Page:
For soft soils, sampling methods, specimen preparation and subsequent test results are all affected by the degree of soil structure and level of destructuration occurring during these phases. Consolidation has been shown to be a primary means for restoring a soft soil's structure, or an approximation of that structure. The amount of this restoration can be quantified by comparing the measured shear wave velocity values before and after various test phases. Shear waves can be generated and received by bender elements that are composed of piezoceramic plates. When bender elements are inserted into a triaxial testing system, they provide non-destructive testing during an ongoing triaxial test. In this research, bender elements are implemented in an automated triaxial apparatus using methods developed by Landon (2004). Two different soil types, one sampled using conventional tube sampling and one using Sherbrooke-type block sampling, were tested to assess how reconsolidation affects the structure of the soil, by comparing bender element data. A MatLab® based program was used to actuate the excitation of benders, and to measure and analyze the resulting shear wave transmission. By comparing shear wave velocity results at various stages of the test, the change in the soil structure as a result of those test stages can be inferred. The results show that, based on bender element shear wave velocity measurements, the back pressure and consolidation phases help to restore the shear wave velocity values and the shearing phase only marginally degrades the structure, even at relatively high, end-of-shear strains.
A series of triaxial compression tests was performed on undisturbed gravelly soils that were retrieved from two tunnel excavation sites in Toyama prefecture, Japan. At each site, cylindrical samples having a dimension of 30 cm in diameter and about 100 cm in height were retrieved from the excavated base by employing a special coring method using thick water-soluble polymer. A specimen having a height of 50 to 60 cm was trimmed from these samples, and it was set to a large-scale triaxial testing apparatus. In the course of isotropic consolidation and drained triaxial compression, small strain deformation properties were measured by both static and dynamic methods and compared to each other. As a result, small strain Young's moduli and shear moduli which were obtained by static and dynamic measurements, respectively, increased with the increase in the effective stress levels in a manner that was similar to each other.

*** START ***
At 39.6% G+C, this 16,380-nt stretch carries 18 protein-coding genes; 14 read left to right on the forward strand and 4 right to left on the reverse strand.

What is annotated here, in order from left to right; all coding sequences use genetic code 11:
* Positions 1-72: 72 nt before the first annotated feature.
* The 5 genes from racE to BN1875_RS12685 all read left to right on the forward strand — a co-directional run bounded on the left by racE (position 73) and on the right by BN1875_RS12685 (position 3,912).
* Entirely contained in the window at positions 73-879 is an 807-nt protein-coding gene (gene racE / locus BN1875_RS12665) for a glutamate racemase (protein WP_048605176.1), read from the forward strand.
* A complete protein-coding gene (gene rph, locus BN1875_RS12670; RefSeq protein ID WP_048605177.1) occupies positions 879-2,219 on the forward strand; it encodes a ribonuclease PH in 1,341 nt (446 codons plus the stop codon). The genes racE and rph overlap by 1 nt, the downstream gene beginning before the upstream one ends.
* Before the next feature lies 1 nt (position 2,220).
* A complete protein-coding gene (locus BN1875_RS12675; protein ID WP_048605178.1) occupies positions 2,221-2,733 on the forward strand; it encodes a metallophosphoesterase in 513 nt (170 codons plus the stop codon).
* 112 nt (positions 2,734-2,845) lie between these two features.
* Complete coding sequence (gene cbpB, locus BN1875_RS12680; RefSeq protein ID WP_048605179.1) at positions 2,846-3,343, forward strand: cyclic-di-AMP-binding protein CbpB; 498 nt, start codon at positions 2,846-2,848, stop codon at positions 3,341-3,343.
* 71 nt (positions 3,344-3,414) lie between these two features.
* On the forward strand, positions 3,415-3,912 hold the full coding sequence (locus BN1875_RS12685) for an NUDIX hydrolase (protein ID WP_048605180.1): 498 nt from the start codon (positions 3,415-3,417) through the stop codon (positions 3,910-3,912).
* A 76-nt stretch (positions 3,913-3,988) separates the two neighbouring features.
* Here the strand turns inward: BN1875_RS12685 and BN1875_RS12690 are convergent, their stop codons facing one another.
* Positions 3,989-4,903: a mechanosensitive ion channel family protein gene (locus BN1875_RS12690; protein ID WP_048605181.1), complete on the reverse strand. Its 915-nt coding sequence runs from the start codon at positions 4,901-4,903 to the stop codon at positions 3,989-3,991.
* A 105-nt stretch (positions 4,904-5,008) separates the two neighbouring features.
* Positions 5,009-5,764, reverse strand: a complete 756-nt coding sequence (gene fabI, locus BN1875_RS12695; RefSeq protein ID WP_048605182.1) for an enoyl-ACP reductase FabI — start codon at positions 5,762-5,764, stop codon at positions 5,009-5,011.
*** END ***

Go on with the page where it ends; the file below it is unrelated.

Identification of compressibility of soft rock has been and is still a challenging task since the early days of geotechnical engineering. Numerous techniques and procedures exist to characterize the compressibility of soil-like material and of rock-like material. However if the site stratigraphy shows alternating layers of distinct almost completely weathered and more or less soil like material and layers of rock like material these techniques can no longer be applied to assess the overall rock mass compressibility. The paper proposes a field oriented method using a combination of known characterization methods (for rock and soil materials) to describe the soft rock profile with respect to identify its overall compressibility in terms of Young's moduli. The Moduli are calculated from an averaging scheme assuming that the soft rock layers can be described by mixtures of rock-like material and soil like material. An example application is presented including a first discussion of applicability and limitations of the method.
A series of drained triaxial monotonic and cyclic tests was carried out to study the influence of particle breakage on the behaviour of a crushable limestone. Special attention was paid to the analysis of grain breakage during the loading and unloading process and the movement of the critical state line caused by grain breakage in the e-log (p') diagram. Monotonic test results show typical features of the behaviour of crushable granular materials compared to non crushable materials. For cyclic tests, it was found that certain particles were crushed during the cyclic loading and quantities of grain breakage increased slowly with the augmentation of loops.